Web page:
Future of screening for prostate cancerBMJ 2017; 358 doi: https://doi.org/10.1136/bmj.j4200 (Published 19 September 2017) Cite this as: BMJ 2017;358:j4200
- Philipp Dahm, professor of surgery
Few topics in medicine stir up as much controversy as prostate cancer screening. Prostate cancer is a highly prevalent, potentially lethal disease, making the enthusiasm of the public and health professionals for screening and treatment understandable.1 However, many screen detected cancers have a protracted and indolent natural course with no adverse effects for decades, and patients are at greater risk from the ensuing cascade of diagnostic imaging and unnecessary treatments than from the disease itself.
Current best evidence suggests that prostate specific antigen (PSA) testing provides only a small reduction in prostate cancer mortality and no reduction in all cause mortality, while at the same time exposing healthy individuals to the risk of overdiagnosis and overtreatment.2 Recent draft recommendations by the United States Preventive Services Task Force against population based screening (grade C), emphasise the importance of shared decision making between men and their healthcare providers but fall short of providing other actionable guidance.3 Although the results of the CAP trial, a cluster randomised controlled trial of PSA screening in primary care clinics in the UK, will provide further evidence, it is unlikely to settle the controversy.4
Meanwhile, developments are under way that may allow us to improve diagnostic accuracy and potentially lessen the burden of testing and treatment associated with prostate cancer screening. Tools such as the Prostate Health Index and the 4Kscore, which calculate risk from measurements of multiple biomarkers, may enable better risk stratification for men who choose screening, although no evidence based guidelines currently endorse their routine use.
Perhaps more promising in the short term is the development of multiparametric magnetic resonance imaging (mpMRI), which combines morphological assessment of the prostate with elements of functional and physiological assessment. There has also been a concerted, multiorganisational effort to standardise the acquisition, interpretation, and reporting of mpMRI in the form of the Prostate Imaging Reporting and Data System (PIRADS).5
The most notable study so far to place mpMRI on the map as a potential tool for identifying men with clinically important prostate cancer is PROMIS.6 This prospective cohort study from the UK enrolled 740 screened men with PSA concentrations up to 15 ng/mL and scheduled for their first prostate biopsy. The authors compared the diagnostic accuracy of mpMRI with traditional transrectal ultrasound (TRUS) guided biopsy, by testing them both against a reference standard test—template prostate mapping (TPM) biopsy, which samples tissue every 5 mm through the prostate.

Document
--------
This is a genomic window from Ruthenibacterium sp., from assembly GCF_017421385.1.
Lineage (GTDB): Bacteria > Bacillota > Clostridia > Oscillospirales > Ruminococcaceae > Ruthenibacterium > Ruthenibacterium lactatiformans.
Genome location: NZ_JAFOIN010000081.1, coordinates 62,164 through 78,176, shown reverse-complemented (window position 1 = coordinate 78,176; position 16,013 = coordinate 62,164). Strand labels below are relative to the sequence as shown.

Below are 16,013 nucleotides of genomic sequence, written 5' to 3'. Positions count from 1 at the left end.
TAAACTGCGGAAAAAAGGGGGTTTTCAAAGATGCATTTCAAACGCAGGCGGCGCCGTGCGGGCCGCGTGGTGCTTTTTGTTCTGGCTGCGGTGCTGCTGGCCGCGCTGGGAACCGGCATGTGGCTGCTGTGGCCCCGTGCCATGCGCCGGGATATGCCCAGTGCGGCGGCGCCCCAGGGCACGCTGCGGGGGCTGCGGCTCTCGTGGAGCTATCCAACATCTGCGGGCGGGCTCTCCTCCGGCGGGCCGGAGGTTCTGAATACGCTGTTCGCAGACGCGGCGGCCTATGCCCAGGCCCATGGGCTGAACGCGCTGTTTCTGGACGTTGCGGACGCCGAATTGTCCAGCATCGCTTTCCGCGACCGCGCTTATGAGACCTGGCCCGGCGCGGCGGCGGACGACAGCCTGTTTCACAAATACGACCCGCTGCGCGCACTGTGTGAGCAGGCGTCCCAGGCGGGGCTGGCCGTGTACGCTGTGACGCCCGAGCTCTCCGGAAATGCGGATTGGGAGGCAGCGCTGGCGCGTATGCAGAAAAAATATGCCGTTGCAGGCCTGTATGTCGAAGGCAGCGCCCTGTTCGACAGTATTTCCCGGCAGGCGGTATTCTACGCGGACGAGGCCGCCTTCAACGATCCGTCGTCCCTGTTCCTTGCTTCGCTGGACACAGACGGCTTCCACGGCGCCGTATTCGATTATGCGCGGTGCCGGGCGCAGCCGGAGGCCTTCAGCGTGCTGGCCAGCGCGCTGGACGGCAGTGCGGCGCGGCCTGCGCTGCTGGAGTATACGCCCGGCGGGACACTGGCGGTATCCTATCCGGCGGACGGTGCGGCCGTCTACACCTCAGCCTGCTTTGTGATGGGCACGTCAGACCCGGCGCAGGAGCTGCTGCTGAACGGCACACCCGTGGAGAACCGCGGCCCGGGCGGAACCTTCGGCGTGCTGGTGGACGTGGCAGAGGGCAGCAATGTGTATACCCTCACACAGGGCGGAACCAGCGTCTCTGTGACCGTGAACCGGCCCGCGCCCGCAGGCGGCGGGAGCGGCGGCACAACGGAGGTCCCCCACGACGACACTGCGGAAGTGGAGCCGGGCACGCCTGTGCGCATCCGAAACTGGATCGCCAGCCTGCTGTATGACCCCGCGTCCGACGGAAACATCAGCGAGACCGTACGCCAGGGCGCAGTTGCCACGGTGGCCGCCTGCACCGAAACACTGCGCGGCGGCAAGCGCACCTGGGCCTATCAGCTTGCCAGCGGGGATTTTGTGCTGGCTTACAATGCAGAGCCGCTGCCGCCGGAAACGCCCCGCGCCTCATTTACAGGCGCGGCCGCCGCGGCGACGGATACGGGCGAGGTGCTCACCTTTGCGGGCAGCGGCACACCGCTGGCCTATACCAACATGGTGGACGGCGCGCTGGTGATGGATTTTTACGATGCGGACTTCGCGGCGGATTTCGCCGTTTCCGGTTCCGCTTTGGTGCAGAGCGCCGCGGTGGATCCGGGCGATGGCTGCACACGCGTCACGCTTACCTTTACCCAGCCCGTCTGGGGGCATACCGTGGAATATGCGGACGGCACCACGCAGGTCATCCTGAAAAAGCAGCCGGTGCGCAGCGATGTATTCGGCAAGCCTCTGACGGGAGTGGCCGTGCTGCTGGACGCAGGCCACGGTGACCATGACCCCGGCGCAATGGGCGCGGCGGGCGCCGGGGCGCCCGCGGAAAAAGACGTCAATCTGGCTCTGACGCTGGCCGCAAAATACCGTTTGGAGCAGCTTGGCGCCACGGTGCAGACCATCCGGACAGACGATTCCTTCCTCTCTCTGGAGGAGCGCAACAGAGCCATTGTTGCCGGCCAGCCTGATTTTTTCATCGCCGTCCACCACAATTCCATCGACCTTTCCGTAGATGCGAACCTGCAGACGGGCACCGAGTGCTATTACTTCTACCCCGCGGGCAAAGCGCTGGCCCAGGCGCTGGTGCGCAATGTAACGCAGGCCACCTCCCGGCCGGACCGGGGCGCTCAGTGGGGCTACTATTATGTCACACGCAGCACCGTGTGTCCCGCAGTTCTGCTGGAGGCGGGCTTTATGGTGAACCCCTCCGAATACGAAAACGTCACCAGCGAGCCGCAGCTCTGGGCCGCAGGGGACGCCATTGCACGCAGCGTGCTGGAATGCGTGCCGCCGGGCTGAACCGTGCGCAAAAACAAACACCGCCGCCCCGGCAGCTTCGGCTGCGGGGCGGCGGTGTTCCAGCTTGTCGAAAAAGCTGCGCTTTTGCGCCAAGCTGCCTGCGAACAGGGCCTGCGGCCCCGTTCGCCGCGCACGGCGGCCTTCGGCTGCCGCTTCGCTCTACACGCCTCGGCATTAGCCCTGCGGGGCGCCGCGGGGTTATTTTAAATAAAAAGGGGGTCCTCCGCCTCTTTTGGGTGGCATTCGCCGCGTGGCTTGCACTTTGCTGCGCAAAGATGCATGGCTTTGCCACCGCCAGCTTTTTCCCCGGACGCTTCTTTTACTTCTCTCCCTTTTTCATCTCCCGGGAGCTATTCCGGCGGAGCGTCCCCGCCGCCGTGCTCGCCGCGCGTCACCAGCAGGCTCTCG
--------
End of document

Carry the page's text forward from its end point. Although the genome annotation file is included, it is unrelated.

A total of 576 patients completed all three tests. The primary outcome was clinically significant cancer defined as a Gleason score ≥4+3 or a maximum cancer length in any biopsy core ≥6 mm.
Based on the reference standard biopsy, 230 men (40%) had clinically significant prostate cancer and an additional 178 men (31%) had clinically insignificant cancers. The sensitivity and specificity of mpMRI for identifying the primary outcome were 93% (95% confidence interval 88% to 96%) and 41% (36% to 46%), respectively, compared with 48% (42% to 55%) and 96% (94% to 98%), respectively, for TRUS biopsy.
Using the prevalence found in the study, the 27% of men with a negative mpMRI result would be able to avoid a biopsy, accepting a 11% probability of a false negative MRI result. Patients with suspicious MRI findings would have a roughly 50% chance of having clinically significant prostate cancer.
Reducing the need for prostate biopsy is a major step forward that will be welcomed by all men, and especially those who have had the procedure. One source of bias in this study relates to the relatively large proportion of enrolled patients (22%) who did not complete the study, most commonly because their prostate was too large for a TPM biopsy (>100 cm3). Secondly, interpretation of mpMRI is known to be subject to major interobserver variability.7 Unless rigorous training and quality assurance is implemented, centres adopting mpMRI are unlikely to match the diagnostic accuracy reported by these experienced investigators. Lastly, mpMRI was not used to identify men for TRUS biopsy in this study. The results therefore provide only indirect evidence about how MRI imaging would perform when used as a triage test in the diagnostic pathway.
The study authors should therefore be congratulated for taking the critical next step and conducting a randomised controlled trial of mpMRI triage. The PRECISION (Prostate Evaluation for Clinically Important Disease: Sampling Use Image-Guidance or Not) trial is in the process of randomising 470 men to mpMRI triage versus standard 12 core TRUS biopsy.8 In the former group, a prostate biopsy is performed only after a suspicious mpMRI, which is then used to target the biopsy. The primary endpoint is once again clinically significant prostate cancer.
Men at risk of prostate cancer, their families, and the health professionals who care for them should all be encouraged by the development of mpMRA and the rigorous evidence based approach being taken to evaluate new screening strategies. While not solving all current problems, both hold much promise for the future of prostate cancer screening.
Competing interests: I have read and understood BMJ policy on declaration of interests and have no relevant interests to declare.
Provenance and peer review: Commissioned; not externally peer reviewed.